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Joe Girardi has Yankees play Tuesday’s game under protest


The Yankees were finally able to begin the 2016 season after Monday’s expected season opener was postponed due to inclement weather. It only took eight innings for there to be some controversy, as manager Joe Girardi had the Yankees play Tuesday’s game under protest.

With a runner on second base and one out in the eighth inning, Dellin Betances got Carlos Correa to hit a weak tapper down the first base line. Betances retrieved it but fired an errant throw to first base, allowing Jose Altuve to score. Replays showed Correa was far inside the first base line, so much so that he was running on the grass. You can see it in a screenshot Matthew Pouliot posted to Twitter:

Girardi came out to argue, but the umpires informed the skipper that the play isn’t replay reviewable and that they wouldn’t overturn the call. After some yelling, Girardi said the Yankees would play the game under protest. Of course, it’s not a protest that is likely to amount to anything. Though Girardi may have been correct that Correa should have been called out, the umpires were also correct — unfortunately. To avoid situations like this in the future, Major League Baseball will have to make that play reviewable.

The Yankees’ pain didn’t stop there, however. Correa attempted to steal second base and was initially called out, but the Astros challenged and the call was overturned. Colby Rasmus then drew a walk, and with two outs, Luis Valbuena brought home two runs with a single to right field, boosting the Astros’ lead to 5-2.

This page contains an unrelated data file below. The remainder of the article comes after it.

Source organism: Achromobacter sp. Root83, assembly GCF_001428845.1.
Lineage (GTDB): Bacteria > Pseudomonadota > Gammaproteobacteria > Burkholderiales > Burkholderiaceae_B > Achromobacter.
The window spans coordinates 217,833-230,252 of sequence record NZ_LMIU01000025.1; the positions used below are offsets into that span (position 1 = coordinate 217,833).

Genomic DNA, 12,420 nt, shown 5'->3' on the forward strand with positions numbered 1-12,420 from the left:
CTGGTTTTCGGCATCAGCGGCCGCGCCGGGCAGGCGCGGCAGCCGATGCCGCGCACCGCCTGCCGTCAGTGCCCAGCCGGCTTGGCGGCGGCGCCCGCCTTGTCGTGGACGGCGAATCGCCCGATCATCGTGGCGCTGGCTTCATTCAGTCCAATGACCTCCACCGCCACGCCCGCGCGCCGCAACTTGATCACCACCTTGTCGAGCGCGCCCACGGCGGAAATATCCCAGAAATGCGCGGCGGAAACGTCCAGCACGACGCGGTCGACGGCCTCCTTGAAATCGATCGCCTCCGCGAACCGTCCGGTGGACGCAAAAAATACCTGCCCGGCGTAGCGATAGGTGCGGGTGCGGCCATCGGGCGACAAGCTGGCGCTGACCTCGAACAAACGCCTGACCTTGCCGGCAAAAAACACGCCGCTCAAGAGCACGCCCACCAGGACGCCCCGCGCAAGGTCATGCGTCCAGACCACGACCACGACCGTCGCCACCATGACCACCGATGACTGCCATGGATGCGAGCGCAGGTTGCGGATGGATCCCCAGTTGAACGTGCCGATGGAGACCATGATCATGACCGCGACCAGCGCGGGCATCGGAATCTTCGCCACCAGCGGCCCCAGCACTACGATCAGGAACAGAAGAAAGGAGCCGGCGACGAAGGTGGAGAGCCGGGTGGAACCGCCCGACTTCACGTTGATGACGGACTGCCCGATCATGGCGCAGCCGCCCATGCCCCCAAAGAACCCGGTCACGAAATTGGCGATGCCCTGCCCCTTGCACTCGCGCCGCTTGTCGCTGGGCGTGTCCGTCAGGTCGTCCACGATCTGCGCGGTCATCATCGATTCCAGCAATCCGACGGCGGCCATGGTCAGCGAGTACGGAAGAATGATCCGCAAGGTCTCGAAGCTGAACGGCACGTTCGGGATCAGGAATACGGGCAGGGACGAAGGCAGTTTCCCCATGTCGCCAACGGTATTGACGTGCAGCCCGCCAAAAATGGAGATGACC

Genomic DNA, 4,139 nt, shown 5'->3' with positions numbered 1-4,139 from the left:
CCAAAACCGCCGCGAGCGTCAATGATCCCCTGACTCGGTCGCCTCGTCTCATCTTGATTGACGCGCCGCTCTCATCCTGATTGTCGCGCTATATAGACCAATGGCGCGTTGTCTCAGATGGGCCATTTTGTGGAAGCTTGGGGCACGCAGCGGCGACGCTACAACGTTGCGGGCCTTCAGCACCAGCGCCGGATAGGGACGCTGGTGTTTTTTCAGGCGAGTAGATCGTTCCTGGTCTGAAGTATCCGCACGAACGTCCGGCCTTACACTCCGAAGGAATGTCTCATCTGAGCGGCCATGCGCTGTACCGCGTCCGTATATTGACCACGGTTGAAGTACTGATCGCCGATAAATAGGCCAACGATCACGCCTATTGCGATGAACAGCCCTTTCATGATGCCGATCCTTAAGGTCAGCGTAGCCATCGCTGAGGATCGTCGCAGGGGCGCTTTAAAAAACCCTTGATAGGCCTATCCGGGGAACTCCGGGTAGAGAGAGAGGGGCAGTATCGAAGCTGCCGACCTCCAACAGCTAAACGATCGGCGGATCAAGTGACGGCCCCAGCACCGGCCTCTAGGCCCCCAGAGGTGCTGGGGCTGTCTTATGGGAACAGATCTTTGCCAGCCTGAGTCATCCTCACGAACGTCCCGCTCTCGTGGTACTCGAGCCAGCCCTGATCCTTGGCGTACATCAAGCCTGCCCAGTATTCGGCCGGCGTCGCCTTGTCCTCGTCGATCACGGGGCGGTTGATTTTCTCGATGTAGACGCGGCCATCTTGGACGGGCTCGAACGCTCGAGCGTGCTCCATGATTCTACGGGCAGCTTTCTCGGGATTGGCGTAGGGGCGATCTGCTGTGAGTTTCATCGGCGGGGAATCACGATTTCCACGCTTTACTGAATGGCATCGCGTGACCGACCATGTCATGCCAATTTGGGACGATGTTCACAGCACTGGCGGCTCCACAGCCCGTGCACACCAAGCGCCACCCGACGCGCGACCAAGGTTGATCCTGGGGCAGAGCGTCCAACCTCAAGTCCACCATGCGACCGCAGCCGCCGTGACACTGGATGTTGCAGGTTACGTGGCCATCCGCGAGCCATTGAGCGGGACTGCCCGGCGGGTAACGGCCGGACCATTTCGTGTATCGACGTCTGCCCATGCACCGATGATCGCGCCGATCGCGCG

Considering it’s just above freezing in New York, this was probably not the most fun day the club has had playing baseball.

Oakland Athletics reverse course: will continue to pay minor leaguers

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Susan Slusser of the San Francisco Chronicle reports that Oakland Athletics owner John Fisher has reversed course and will continue to pay minor leaguers. Fisher tells Slusser, “I concluded I made a mistake.” He said he is also setting up an assistance fund for furloughed employees.

The A’s decided in late May to stop paying paying minor leaguers as of June 1, which was the earliest date on which any club could do so after an MLB-wide agreement to pay minor leaguers through May 31 expired. In the event, the A’s were the only team to stop paying the $400/week stipends to players before the end of June. Some teams, notable the Royals and Twins, promised to keep the payments up through August 31, which is when the minor league season would’ve ended. The Washington Nationals decided to lop off $100 of the stipends last week but, after a day’s worth of blowback from the media and fans, reversed course themselves.